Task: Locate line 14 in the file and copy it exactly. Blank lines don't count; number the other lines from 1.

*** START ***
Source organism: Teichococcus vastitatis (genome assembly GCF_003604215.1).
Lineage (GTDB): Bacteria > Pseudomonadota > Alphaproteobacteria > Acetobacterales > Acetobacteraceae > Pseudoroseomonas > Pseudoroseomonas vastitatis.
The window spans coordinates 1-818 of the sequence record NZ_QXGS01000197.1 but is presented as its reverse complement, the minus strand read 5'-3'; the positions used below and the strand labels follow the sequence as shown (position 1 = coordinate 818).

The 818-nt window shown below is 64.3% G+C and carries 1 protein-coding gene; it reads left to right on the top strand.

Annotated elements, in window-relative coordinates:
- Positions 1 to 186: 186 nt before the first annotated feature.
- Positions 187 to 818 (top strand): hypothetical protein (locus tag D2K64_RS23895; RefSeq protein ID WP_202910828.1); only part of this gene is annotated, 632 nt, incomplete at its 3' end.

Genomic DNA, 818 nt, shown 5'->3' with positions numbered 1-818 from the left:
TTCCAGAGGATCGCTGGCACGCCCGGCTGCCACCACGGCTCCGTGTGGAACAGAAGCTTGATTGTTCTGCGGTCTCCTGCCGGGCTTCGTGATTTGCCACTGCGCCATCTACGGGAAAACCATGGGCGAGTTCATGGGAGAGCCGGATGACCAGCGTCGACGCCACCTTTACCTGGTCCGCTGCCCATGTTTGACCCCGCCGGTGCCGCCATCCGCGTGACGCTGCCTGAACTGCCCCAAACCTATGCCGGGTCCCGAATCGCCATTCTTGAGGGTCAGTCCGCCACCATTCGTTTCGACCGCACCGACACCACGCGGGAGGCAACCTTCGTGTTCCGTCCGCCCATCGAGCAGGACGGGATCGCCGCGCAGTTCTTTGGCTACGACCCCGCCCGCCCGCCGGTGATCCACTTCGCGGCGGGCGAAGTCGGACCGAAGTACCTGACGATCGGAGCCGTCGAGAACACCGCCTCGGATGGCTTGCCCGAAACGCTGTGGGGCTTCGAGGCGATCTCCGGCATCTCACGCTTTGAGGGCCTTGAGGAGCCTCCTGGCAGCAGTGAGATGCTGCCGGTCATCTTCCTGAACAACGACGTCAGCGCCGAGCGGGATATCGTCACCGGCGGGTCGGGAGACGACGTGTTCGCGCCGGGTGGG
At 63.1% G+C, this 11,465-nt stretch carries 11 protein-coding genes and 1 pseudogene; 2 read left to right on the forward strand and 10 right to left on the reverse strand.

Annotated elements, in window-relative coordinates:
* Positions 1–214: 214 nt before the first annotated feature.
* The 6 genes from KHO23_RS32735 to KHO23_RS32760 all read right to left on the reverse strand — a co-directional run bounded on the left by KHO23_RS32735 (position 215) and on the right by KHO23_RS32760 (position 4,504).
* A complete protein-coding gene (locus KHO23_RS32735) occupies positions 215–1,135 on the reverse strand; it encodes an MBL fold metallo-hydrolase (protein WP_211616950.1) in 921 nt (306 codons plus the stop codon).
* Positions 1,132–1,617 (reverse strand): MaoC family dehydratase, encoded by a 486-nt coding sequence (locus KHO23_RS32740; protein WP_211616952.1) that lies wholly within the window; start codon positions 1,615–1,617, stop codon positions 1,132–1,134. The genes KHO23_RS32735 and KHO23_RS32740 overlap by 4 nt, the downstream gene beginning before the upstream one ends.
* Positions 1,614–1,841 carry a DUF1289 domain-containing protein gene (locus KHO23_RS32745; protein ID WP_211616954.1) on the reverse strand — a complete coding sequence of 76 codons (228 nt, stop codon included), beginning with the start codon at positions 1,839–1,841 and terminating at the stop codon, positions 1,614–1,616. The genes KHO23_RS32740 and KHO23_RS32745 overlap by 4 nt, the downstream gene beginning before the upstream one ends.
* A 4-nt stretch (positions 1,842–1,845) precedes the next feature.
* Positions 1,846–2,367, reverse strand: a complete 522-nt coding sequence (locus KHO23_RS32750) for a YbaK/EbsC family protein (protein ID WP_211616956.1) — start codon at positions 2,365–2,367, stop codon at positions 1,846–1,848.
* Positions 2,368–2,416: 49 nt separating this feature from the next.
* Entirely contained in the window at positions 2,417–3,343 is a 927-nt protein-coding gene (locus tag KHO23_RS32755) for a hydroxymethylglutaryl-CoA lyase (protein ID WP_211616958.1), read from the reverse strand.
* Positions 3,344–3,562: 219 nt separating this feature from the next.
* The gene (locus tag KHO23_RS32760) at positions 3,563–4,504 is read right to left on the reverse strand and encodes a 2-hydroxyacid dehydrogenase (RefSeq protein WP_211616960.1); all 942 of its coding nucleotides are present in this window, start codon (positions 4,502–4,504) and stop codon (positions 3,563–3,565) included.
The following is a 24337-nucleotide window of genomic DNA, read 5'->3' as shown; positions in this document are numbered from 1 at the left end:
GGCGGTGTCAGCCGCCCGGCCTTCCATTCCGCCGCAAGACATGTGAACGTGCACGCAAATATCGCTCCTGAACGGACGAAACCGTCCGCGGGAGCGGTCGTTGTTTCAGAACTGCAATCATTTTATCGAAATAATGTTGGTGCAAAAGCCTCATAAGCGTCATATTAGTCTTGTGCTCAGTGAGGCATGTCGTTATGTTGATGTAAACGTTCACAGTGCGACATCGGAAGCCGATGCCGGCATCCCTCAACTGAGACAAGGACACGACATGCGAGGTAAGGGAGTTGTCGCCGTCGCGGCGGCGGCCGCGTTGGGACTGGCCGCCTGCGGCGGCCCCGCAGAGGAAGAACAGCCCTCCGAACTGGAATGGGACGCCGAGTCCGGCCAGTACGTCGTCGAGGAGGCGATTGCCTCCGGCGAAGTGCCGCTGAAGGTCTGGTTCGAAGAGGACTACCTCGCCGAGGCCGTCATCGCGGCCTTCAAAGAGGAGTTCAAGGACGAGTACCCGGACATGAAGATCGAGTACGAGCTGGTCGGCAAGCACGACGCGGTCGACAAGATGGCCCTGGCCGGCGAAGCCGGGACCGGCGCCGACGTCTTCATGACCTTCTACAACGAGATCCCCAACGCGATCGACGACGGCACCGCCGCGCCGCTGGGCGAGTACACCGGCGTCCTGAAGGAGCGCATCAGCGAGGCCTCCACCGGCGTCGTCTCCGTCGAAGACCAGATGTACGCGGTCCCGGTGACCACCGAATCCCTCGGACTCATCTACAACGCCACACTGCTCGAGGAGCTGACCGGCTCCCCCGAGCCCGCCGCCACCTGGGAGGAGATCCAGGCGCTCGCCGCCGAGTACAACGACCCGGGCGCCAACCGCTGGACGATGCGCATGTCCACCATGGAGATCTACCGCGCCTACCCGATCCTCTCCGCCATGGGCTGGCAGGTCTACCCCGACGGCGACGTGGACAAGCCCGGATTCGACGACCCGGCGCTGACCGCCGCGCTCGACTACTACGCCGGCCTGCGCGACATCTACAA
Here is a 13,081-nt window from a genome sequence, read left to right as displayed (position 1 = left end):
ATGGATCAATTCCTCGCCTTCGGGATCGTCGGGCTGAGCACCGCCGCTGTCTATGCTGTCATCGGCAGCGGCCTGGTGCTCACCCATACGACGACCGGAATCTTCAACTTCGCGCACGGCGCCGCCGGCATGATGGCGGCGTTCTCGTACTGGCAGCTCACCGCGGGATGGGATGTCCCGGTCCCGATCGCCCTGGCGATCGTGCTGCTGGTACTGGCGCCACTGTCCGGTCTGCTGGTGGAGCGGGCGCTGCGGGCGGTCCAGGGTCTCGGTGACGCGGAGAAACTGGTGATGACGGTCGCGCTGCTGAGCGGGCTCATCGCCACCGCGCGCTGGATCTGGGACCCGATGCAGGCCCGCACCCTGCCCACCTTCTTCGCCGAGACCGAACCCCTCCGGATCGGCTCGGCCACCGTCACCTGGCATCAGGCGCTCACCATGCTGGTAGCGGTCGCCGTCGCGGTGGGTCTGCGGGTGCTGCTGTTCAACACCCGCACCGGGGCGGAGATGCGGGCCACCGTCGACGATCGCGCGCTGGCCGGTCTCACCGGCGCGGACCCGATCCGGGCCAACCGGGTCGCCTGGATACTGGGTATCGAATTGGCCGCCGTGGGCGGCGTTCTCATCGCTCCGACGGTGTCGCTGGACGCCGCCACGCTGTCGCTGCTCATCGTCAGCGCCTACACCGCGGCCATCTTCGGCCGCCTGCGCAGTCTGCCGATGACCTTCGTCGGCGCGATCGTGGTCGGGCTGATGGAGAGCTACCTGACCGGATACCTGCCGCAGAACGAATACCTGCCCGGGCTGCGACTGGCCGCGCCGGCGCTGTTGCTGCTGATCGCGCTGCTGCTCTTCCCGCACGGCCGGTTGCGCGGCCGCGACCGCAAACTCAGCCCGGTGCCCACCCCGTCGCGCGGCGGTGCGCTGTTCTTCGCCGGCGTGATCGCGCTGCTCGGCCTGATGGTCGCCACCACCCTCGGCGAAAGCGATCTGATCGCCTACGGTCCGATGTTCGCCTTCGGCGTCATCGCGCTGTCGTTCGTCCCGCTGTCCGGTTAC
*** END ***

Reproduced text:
* A complete protein-coding gene (locus KHO23_RS32735) occupies positions 215–1,135 on the reverse strand; it encodes an MBL fold metallo-hydrolase (protein WP_211616950.1) in 921 nt (306 codons plus the stop codon).